Bummer: Hotcoldwetdry Could Maybe Possibly Knock Internet Offline

Once again, Warmists just can’t help themselves.

Flooding the system: Climate change could knock the Internet offline

(Yammering about losing contact during Hurricane Katrina)

The Internet may not be a true necessity like food or shelter, but Brown’s story illustrates how important a decent connection is in the event of a disaster. While the global Internet seems a genuine model of resilience, events like Hurricane Katrina in 2005 and Sandy in 2012 have shown how quickly it can break down on a local level. With climate change set to increase the intensity and frequency of severe weather, there is a fear that extreme events could unpredictably wreak havoc on parts of the Internet.

Yet, it hasn’t. We’ve been hearing this for decades, yet, there has been no increase in intensity nor frequency. The weather is always doing things, anway.

The Internet depends on buildings, wires, servers and conduits. And that physical infrastructure is just as vulnerable as any other. That has government, industry and nonprofits all working to build sturdier infrastructure before the next catastrophic storm hits.

With temperatures rising and sea levels mounting, storms like Katrina will become both more common and more dangerous, according to the 2014 National Climate Assessment. A stretch of the East Coast between North Carolina and Massachusetts will be especially vulnerable to storm surge — a wall of ocean water pushed onto shore — as it experiences considerably greater sea level rise than the worldwide average, according to a U.S. Geological Survey study. Other parts of the country will continue to see increases in flooding, droughts and wildfires, detrimentally affecting critical infrastructure.

Again, this hasn’t happened, and, even if it did, there is no proof that it would be mostly/solely caused by human activities (other than tampering with the raw data, that is)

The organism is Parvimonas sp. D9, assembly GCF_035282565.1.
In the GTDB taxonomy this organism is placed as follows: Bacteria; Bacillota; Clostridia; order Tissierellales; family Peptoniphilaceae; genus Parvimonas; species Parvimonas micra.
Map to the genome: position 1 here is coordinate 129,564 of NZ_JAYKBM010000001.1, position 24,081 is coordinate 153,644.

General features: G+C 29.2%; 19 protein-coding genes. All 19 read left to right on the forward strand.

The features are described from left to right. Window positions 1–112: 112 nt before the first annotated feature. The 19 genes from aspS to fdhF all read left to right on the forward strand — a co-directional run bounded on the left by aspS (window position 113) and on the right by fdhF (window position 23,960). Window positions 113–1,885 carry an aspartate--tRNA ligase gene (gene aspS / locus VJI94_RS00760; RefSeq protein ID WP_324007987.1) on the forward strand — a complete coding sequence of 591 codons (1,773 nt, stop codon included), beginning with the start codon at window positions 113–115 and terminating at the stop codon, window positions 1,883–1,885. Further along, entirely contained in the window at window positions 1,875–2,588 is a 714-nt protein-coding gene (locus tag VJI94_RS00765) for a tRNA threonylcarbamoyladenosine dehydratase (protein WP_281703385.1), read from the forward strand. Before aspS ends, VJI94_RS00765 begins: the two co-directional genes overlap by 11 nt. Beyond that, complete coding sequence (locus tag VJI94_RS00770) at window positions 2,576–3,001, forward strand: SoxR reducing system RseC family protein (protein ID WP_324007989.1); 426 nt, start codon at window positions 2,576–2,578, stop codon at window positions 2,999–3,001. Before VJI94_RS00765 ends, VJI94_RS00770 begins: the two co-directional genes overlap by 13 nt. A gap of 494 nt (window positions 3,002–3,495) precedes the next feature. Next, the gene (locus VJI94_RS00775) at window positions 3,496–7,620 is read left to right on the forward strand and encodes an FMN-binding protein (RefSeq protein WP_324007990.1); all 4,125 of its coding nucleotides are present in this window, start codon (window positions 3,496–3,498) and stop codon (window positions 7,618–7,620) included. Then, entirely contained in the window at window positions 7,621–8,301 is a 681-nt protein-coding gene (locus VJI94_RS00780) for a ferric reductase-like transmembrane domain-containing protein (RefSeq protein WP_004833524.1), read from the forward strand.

After Hurricane Sandy, New York City moved to assert greater regulatory control over telecom companies that operate in the city. It’s pushing for greater oversight at the federal and state levels too. The city is working with telecom companies to receive more information about outages — a major blind spot during Sandy.

Huh. More government control of private industry and the means people use to communicate. Huh. Imagine that.

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4 Responses to “Bummer: Hotcoldwetdry Could Maybe Possibly Knock Internet Offline”

  1. john says:

    Teach can you explain why putting solar on house roofs is giving the government more control than they already have with government regulated power companies?
    The conservative International Energy Agency predicts an eventual cost of solar power to be 4 cents a kilowatt and with storage 6.4 cents. Teach what do you currently pay ?
    What do you think fossil fuels will cost in 2050?
    And yes fossil fuels do fund the GOP and like most of the GOP policies it is on a downward slope.

  2. gitarcarver says:

    Of course, that figure from john is for brand new panels assuming maximum efficiency. In reality, the panels come nowhere close to the rated power output even when new.

    But maybe john can tell us how his solar panels are doing.

    You do have solar panels installed on your home, right john? You did this because of your commitment to the environment that you want everyone else to take on so you were in the vanguard of leadership in this. Of course, it is such an important strategy that you paid for the costs of the panels and installation yourself, forgoing any tax breaks or rebates of other people’s money.

    Don’t worry john, we know you don’t have panels and are only interested in making others do what you will not.

  3. Dana says:

    With more and more people going to internet connections via satellite, you’d think this would be a diminishing, not increasing, concern.

  4. jl says:

    John, How do fossil fuels fund the GOP? Only the GOP? This should be interesting if not laughable.

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